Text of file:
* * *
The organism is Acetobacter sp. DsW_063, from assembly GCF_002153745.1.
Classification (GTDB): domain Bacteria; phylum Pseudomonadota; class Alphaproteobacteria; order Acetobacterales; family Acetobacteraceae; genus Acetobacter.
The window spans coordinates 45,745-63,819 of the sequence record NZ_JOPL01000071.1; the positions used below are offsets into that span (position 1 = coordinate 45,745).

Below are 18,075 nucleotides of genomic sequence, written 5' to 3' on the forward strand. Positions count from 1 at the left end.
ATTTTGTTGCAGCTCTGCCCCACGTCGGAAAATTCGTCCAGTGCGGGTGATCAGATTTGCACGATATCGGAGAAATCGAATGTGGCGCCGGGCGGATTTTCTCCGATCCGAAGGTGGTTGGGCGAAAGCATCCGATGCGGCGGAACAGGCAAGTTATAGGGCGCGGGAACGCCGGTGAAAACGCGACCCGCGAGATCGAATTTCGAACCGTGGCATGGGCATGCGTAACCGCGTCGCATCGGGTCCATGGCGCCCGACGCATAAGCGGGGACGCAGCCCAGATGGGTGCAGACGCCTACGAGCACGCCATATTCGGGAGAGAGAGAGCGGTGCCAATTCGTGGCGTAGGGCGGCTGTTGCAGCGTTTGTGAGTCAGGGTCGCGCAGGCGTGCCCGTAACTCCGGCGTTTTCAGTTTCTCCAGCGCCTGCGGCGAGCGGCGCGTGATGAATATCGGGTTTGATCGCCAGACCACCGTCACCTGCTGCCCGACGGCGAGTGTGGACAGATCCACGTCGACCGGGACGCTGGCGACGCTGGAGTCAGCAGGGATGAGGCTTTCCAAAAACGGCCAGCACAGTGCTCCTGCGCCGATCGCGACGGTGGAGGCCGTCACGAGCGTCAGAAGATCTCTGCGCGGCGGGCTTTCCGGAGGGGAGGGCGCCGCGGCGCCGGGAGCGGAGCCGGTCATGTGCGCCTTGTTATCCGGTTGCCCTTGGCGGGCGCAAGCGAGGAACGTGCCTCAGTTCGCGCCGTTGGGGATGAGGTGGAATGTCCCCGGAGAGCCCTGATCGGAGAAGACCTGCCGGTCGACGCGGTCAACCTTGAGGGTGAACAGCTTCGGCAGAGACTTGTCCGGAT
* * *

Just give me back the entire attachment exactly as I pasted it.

The organism is Acetobacter sp. DsW_063, from assembly GCF_002153745.1.
Classification (GTDB): domain Bacteria; phylum Pseudomonadota; class Alphaproteobacteria; order Acetobacterales; family Acetobacteraceae; genus Acetobacter.
The window spans coordinates 45,745-63,819 of the sequence record NZ_JOPL01000071.1; the positions used below are offsets into that span (position 1 = coordinate 45,745).

Below are 18,075 nucleotides of genomic sequence, written 5' to 3' on the forward strand. Positions count from 1 at the left end.
ATTTTGTTGCAGCTCTGCCCCACGTCGGAAAATTCGTCCAGTGCGGGTGATCAGATTTGCACGATATCGGAGAAATCGAATGTGGCGCCGGGCGGATTTTCTCCGATCCGAAGGTGGTTGGGCGAAAGCATCCGATGCGGCGGAACAGGCAAGTTATAGGGCGCGGGAACGCCGGTGAAAACGCGACCCGCGAGATCGAATTTCGAACCGTGGCATGGGCATGCGTAACCGCGTCGCATCGGGTCCATGGCGCCCGACGCATAAGCGGGGACGCAGCCCAGATGGGTGCAGACGCCTACGAGCACGCCATATTCGGGAGAGAGAGAGCGGTGCCAATTCGTGGCGTAGGGCGGCTGTTGCAGCGTTTGTGAGTCAGGGTCGCGCAGGCGTGCCCGTAACTCCGGCGTTTTCAGTTTCTCCAGCGCCTGCGGCGAGCGGCGCGTGATGAATATCGGGTTTGATCGCCAGACCACCGTCACCTGCTGCCCGACGGCGAGTGTGGACAGATCCACGTCGACCGGGACGCTGGCGACGCTGGAGTCAGCAGGGATGAGGCTTTCCAAAAACGGCCAGCACAGTGCTCCTGCGCCGATCGCGACGGTGGAGGCCGTCACGAGCGTCAGAAGATCTCTGCGCGGCGGGCTTTCCGGAGGGGAGGGCGCCGCGGCGCCGGGAGCGGAGCCGGTCATGTGCGCCTTGTTATCCGGTTGCCCTTGGCGGGCGCAAGCGAGGAACGTGCCTCAGTTCGCGCCGTTGGGGATGAGGTGGAATGTCCCCGGAGAGCCCTGATCGGAGAAGACCTGCCGGTCGACGCGGTCAACCTTGAGGGTGAACAGCTTCGGCAGAGACTTGTCCGGAT